Dennis Kennedy asked me to contribute to a roundtable article that appears in this month’s Law Practice Today, published by the American Bar Association. I think it turned out well despite my participation. See for yourself.
Docstoc is a new “online community and professional network” introduced this week at TechCrunch40 “geared around user generated, professional documents.” The idea is that business people will be able to find documents like nondisclosure agreements online, presumably avoiding lawyers as the middlepeople.
It’s a clever idea. Scribd (which I use from time to time here on Internet Cases) is already doing something similar, but is not geared toward professional documents. So Welcome Docstoc! With more people relying on poorly drafted documents not tailored for their particular situation, there will be more business disputes. That means more work for those whose livelihoods depend on that kind of misunderstanding and discord.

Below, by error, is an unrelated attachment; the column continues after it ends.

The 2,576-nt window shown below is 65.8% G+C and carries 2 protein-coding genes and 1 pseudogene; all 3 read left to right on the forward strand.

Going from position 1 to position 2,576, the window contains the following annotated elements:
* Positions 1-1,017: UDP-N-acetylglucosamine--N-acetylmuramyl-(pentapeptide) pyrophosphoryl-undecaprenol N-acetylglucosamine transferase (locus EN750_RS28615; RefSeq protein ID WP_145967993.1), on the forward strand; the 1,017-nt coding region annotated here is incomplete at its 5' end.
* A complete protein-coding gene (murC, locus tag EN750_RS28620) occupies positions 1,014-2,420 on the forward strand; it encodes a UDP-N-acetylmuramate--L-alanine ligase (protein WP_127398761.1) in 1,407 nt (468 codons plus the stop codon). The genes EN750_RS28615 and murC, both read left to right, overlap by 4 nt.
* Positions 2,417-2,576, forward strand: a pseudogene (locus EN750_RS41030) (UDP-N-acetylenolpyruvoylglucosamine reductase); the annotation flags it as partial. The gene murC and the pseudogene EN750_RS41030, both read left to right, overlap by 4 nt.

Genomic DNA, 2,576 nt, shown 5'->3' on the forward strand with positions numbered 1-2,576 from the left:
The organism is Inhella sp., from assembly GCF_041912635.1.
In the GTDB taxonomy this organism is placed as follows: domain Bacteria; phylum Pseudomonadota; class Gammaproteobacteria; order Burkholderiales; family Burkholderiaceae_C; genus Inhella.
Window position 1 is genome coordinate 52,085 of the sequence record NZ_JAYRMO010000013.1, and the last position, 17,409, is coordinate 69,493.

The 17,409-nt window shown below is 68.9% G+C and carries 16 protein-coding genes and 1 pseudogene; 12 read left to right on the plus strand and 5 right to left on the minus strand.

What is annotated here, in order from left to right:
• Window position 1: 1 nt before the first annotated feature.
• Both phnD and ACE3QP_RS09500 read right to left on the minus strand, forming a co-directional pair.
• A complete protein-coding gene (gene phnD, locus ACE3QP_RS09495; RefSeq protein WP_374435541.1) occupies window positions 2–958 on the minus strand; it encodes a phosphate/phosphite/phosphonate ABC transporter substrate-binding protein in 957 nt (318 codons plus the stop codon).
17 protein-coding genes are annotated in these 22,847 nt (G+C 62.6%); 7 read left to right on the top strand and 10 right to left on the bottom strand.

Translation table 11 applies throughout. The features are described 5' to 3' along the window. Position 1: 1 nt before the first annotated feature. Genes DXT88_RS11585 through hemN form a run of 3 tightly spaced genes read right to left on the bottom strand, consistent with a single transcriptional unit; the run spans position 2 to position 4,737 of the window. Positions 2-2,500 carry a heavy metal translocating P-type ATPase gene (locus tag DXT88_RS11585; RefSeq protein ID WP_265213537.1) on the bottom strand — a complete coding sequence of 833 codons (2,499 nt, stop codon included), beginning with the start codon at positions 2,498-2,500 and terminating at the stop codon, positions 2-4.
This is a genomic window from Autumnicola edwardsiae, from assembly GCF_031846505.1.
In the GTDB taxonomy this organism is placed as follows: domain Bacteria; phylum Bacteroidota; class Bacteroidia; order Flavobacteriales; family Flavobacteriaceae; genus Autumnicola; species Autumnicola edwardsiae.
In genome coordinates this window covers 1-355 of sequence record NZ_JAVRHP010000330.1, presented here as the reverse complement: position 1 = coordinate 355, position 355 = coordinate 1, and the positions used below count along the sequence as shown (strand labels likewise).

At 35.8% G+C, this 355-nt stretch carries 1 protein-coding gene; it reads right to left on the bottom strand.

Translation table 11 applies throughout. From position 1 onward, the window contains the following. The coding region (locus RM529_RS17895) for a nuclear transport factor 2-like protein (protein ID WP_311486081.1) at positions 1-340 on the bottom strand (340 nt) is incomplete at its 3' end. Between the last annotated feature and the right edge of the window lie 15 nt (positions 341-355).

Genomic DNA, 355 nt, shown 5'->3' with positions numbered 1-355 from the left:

The new version of the GPL (v3) is on its way, and what better time than now to revisit some of the principles underlying open source software. While brushing up on open source concepts, I found this concise yet intelligent rundown of open source issues with an uncommon look at the downside. It’s published by the American Bar Association, so it’s gotta be good. I’m not sure how old it is (how hard would it have been to put a publication date on it?), but it’s clearly still relevant.
Steinbuch v. Cutler, No. 05-970 (D.D.C. May 16, 2007)
Back in late October 2006, the court in the case of Steinbuch v. Cutler allowed the infamous blogger Ana Marie Cox a/k/a Wonkette to be added as a defendant. [Read about that here.] The case raised the question of whether simply linking to another site could subject a blogger to tort liability. We’re now learning that Wonkette has been dismissed.